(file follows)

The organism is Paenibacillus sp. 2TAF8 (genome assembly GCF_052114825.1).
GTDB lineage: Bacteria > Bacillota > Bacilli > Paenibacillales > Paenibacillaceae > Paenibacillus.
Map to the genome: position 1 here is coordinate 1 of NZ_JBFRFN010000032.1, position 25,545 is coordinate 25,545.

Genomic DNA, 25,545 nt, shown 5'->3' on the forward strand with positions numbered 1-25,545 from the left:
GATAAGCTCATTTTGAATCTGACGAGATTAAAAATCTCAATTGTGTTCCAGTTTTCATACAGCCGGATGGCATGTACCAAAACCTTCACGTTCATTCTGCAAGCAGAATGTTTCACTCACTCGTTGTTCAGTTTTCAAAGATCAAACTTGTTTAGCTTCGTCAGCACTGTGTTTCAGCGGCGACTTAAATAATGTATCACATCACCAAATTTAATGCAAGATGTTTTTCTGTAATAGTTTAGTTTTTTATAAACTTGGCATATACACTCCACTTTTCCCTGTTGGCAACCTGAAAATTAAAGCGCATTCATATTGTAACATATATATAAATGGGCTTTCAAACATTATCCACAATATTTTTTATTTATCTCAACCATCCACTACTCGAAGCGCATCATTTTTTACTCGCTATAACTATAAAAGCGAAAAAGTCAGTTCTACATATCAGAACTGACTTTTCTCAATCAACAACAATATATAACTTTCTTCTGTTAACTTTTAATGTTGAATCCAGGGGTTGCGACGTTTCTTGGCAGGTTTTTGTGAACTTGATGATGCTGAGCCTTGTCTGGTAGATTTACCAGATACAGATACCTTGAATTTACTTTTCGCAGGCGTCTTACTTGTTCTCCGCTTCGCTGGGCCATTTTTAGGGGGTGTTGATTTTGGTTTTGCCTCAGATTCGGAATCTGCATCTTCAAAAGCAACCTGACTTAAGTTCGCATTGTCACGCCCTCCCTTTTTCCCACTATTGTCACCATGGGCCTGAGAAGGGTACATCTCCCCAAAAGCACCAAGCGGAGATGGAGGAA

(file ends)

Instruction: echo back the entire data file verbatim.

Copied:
The organism is Paenibacillus sp. 2TAF8 (genome assembly GCF_052114825.1).
GTDB lineage: Bacteria > Bacillota > Bacilli > Paenibacillales > Paenibacillaceae > Paenibacillus.
Map to the genome: position 1 here is coordinate 1 of NZ_JBFRFN010000032.1, position 25,545 is coordinate 25,545.

Genomic DNA, 25,545 nt, shown 5'->3' on the forward strand with positions numbered 1-25,545 from the left:
GATAAGCTCATTTTGAATCTGACGAGATTAAAAATCTCAATTGTGTTCCAGTTTTCATACAGCCGGATGGCATGTACCAAAACCTTCACGTTCATTCTGCAAGCAGAATGTTTCACTCACTCGTTGTTCAGTTTTCAAAGATCAAACTTGTTTAGCTTCGTCAGCACTGTGTTTCAGCGGCGACTTAAATAATGTATCACATCACCAAATTTAATGCAAGATGTTTTTCTGTAATAGTTTAGTTTTTTATAAACTTGGCATATACACTCCACTTTTCCCTGTTGGCAACCTGAAAATTAAAGCGCATTCATATTGTAACATATATATAAATGGGCTTTCAAACATTATCCACAATATTTTTTATTTATCTCAACCATCCACTACTCGAAGCGCATCATTTTTTACTCGCTATAACTATAAAAGCGAAAAAGTCAGTTCTACATATCAGAACTGACTTTTCTCAATCAACAACAATATATAACTTTCTTCTGTTAACTTTTAATGTTGAATCCAGGGGTTGCGACGTTTCTTGGCAGGTTTTTGTGAACTTGATGATGCTGAGCCTTGTCTGGTAGATTTACCAGATACAGATACCTTGAATTTACTTTTCGCAGGCGTCTTACTTGTTCTCCGCTTCGCTGGGCCATTTTTAGGGGGTGTTGATTTTGGTTTTGCCTCAGATTCGGAATCTGCATCTTCAAAAGCAACCTGACTTAAGTTCGCATTGTCACGCCCTCCCTTTTTCCCACTATTGTCACCATGGGCCTGAGAAGGGTACATCTCCCCAAAAGCACCAAGCGGAGATGGAGGAA